Mongolia plans to hold a general election in 2020. And in a by-election this June, more than 10 parties will compete to fill a seat that was left vacant after a parliament member stepped down following a rape allegation.
The Tavan Tolgoi deposit, in the south of Mongolia, holds estimated reserves of nearly 8 billion tons of coking coal. The company last year turned a net profit of 720 billion tugrik ($272.78 million), up more than 50% from the previous year, on revenue of 1.86 trillion tugrik.
Mongolia has been seeking IPOs of state-owned companies. “Privatization through a method of stock exchange will allow everyone to buy a certain share and could be a solution to inequality, which is a serious issue facing Mongolia right now,” Zandanshatar noted.
Aside from reforms of state enterprises, the parliament chairman expressed a desire to “use advanced technology and expand exports of high-quality agricultural goods to Northeast Asia.” Digitizing industries like agriculture and tourism will help drive growth, he said.
Bolivia eyes US$4.3B in projects with mining law changes
Bolivia’s government sees the potential to develop a US$4.3 billion portfolio of base and precious metals projects after it completes changes to the country’s mining law and develops a mining incentive law, Mariana Prado, minister of development planning told Mining Journal.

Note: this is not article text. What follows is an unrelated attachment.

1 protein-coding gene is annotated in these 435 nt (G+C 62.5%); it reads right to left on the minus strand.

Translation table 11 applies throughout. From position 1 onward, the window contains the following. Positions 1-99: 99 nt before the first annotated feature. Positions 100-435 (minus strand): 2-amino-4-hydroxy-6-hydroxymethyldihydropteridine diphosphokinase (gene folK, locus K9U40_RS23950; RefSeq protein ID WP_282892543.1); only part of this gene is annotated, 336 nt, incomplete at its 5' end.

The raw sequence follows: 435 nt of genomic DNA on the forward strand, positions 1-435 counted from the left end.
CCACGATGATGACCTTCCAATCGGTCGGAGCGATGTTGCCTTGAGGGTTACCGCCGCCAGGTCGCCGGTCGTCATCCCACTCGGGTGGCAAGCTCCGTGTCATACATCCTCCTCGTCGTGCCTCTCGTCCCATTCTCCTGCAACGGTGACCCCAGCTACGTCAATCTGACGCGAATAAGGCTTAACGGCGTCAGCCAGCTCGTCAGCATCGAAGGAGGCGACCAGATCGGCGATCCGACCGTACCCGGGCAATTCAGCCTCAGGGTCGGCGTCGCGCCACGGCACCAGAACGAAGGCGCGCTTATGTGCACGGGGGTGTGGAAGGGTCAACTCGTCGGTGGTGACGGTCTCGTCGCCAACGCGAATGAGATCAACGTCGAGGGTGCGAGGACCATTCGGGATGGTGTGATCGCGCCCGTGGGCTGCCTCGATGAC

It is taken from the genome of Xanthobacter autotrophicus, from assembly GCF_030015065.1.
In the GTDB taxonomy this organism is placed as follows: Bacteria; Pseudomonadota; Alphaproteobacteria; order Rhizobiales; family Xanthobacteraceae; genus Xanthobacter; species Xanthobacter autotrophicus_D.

Prado, a rising star in the administration of president Evo Morales having formerly worked as chief of staff for the vice president’s office, is seen as one of the most influential women in the country. She sees a clear need for foreign investment to modernise the mining sector and generate new production of metals such as tin, nickel, gold, lead, zinc and silver.
“Most mining technology in Bolivia is from the sixteenth century; it is very artisanal and rustic with just one big 21st century mine [Sumitomo’s San Cristobal]. We have to take a jump forward and for that we need partners that bring investment, technology and knowledge, and undertake the activity with social conscience,” she said.
Minister Prado said the government had made a succession of changes to the legal and regulatory regime since 2014 to open the country to foreign investment, and while an early priority was the hydrocarbons sector, investment conditions for mining were now being addressed.
“There was a moment when Bolivia was very anti-private capital but since 2014, president Morales began opening Bolivia up for investment in all sectors with the Bolivian investment law [law 516]. This allowed state companies to form joint ventures with the private sector and allowed arbitration processes to have foreign arbitrators. In 2015, the government passed [law 767] the promotion and investment in hydrocarbon exploration law,” she said.
Canadian resource companies investing abroad at record levels